Iron ore price nears two-week high on stimulus bets, post-holiday restocking

Property construction site in Dalian, China. Image: Jackson Chen, MINING.COM

Iron ore futures prices climbed on Monday to their highest in nearly two weeks, buoyed by hopes of potential measures to bolster the feeble steel industry in top consumer China and expectations of a wave of post-holiday restocking from the country’s steelmakers.

The most-traded September iron ore contract on China’s Dalian Commodity Exchange (DCE) ended daytime trade 3.19% higher at 791.5 yuan ($109.42) a metric ton, the highest since Mar. 26.

The benchmark May iron ore on the Singapore Exchange climbed 6.15% to $104.4 a ton, as of 0718 GMT, also the highest since Mar. 26.

The Singapore benchmark had dropped by 1% during April 4-5 trade when Chinese markets were closed for a public holiday after Beijing said last Wednesday that it would continue to manage crude steel output in 2024.

“The increase in hot metal output ahead of the public holiday showed that some steelmakers are in the middle of resuming production,” analysts at First Futures said in a note.

Average daily hot metal output among Chinese steelmakers surveyed climbed by 1% from the previous session to about 2.24 million tons, as of April 3, the highest since late-February, data from consultancy Mysteel showed.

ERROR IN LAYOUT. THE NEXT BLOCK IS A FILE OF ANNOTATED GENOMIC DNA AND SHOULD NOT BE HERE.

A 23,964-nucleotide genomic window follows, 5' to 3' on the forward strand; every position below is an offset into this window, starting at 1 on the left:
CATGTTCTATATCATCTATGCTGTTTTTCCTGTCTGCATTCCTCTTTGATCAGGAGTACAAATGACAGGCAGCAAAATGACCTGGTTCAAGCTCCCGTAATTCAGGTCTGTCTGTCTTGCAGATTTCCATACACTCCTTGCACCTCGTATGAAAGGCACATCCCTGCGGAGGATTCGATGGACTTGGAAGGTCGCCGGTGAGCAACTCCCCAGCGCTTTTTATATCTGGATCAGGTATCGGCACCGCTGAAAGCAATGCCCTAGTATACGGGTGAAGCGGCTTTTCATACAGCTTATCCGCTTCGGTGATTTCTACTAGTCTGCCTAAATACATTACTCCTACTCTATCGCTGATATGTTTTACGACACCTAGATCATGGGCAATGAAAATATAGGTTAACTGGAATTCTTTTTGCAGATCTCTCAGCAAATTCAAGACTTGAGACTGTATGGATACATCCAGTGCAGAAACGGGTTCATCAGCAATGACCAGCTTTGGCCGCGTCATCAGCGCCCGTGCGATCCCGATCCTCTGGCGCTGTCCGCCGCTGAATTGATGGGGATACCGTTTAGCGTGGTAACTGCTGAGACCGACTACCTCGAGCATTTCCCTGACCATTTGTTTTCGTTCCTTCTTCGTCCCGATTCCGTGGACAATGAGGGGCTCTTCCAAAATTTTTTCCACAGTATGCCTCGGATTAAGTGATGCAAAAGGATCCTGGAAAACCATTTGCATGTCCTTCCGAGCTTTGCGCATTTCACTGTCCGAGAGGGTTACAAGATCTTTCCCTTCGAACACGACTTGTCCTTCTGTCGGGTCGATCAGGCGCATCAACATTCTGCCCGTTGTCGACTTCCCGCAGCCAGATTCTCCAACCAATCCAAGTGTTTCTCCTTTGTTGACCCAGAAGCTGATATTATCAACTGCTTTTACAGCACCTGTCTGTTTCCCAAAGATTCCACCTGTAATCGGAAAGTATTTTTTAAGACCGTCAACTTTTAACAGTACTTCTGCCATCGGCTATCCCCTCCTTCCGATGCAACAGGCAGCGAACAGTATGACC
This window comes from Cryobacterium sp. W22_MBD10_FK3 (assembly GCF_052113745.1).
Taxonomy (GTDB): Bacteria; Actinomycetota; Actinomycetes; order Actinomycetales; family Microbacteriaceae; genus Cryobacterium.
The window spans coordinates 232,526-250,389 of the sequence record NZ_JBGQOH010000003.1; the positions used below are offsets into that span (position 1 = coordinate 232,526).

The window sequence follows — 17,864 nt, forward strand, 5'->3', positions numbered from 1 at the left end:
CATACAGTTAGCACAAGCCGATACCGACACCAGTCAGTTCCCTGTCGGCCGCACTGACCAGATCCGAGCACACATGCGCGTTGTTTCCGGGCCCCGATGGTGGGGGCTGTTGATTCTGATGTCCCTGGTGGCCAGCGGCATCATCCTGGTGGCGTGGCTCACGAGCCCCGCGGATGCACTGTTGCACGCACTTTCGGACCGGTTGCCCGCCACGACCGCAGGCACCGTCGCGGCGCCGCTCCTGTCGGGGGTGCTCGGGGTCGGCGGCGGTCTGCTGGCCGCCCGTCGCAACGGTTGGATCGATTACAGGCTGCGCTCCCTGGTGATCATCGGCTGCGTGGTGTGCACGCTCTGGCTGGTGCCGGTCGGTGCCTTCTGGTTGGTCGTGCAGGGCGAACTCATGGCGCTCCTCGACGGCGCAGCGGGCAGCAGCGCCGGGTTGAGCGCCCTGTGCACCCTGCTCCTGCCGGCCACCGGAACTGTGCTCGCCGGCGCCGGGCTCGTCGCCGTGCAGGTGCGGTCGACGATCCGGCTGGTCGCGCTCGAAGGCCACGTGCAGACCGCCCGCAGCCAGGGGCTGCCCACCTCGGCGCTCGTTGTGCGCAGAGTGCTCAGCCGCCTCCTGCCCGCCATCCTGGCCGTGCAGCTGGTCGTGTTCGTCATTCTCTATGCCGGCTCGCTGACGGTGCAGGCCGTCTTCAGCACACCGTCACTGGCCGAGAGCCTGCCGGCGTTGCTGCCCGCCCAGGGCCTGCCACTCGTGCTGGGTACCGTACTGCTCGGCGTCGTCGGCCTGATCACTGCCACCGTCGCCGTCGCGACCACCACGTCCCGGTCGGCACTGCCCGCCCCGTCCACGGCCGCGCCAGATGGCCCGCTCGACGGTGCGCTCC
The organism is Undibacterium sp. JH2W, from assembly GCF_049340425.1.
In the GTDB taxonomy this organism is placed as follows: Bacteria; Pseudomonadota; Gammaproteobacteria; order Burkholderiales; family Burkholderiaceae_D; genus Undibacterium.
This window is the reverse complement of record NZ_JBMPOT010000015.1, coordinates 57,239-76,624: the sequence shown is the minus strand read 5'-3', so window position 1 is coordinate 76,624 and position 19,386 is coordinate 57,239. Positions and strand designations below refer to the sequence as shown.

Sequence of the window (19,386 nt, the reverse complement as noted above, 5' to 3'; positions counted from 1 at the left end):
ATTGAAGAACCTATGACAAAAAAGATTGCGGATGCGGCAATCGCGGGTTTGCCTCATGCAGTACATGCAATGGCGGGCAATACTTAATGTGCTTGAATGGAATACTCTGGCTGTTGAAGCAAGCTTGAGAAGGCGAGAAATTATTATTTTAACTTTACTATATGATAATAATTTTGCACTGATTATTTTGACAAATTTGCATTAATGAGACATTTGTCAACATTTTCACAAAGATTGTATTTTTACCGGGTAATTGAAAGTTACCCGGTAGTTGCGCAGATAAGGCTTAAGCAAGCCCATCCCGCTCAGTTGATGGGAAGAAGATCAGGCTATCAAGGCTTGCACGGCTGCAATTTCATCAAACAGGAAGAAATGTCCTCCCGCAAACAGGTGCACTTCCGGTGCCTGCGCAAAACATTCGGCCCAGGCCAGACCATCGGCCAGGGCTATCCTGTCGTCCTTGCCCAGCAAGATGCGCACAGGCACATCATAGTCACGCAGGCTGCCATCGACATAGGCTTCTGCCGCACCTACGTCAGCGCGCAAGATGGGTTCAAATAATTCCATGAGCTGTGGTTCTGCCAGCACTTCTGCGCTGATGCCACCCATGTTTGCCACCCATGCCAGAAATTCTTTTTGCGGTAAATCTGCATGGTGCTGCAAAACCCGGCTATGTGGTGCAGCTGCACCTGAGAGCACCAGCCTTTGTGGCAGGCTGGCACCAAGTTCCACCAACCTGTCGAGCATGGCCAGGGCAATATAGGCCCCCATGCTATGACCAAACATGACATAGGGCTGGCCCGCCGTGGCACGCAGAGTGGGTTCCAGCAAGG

“But it’s worth monitoring whether the demand recovery could sustain as steel stocks remained high,” they added.

Other steelmaking ingredients on the DCE surrendered some earlier losses, with coking coal up 0.57% while coke edged down 0.35%.

Steel benchmarks on the Shanghai Futures Exchange were higher.

Rebar gained 1.45%, stainless steel rose 1.97%, hot-rolled coil added 0.98%, while wire rod edged 0.16% higher.

Property woes in China, the world’s second-largest economy, still loomed over the ferrous market.

Chinese property developer Shimao Group said on Monday that China Construction Bank (Asia) had filed a liquidation petition against it in Hong Kong over its failure to repay loans of HK$1,579.5 million.

($1 = 7.2339 Chinese yuan)

(By Amy Lv and Zsastee Ia Villanueva; Editing by Sherry Jacob-Phillips and Mrigank Dhaniwala)


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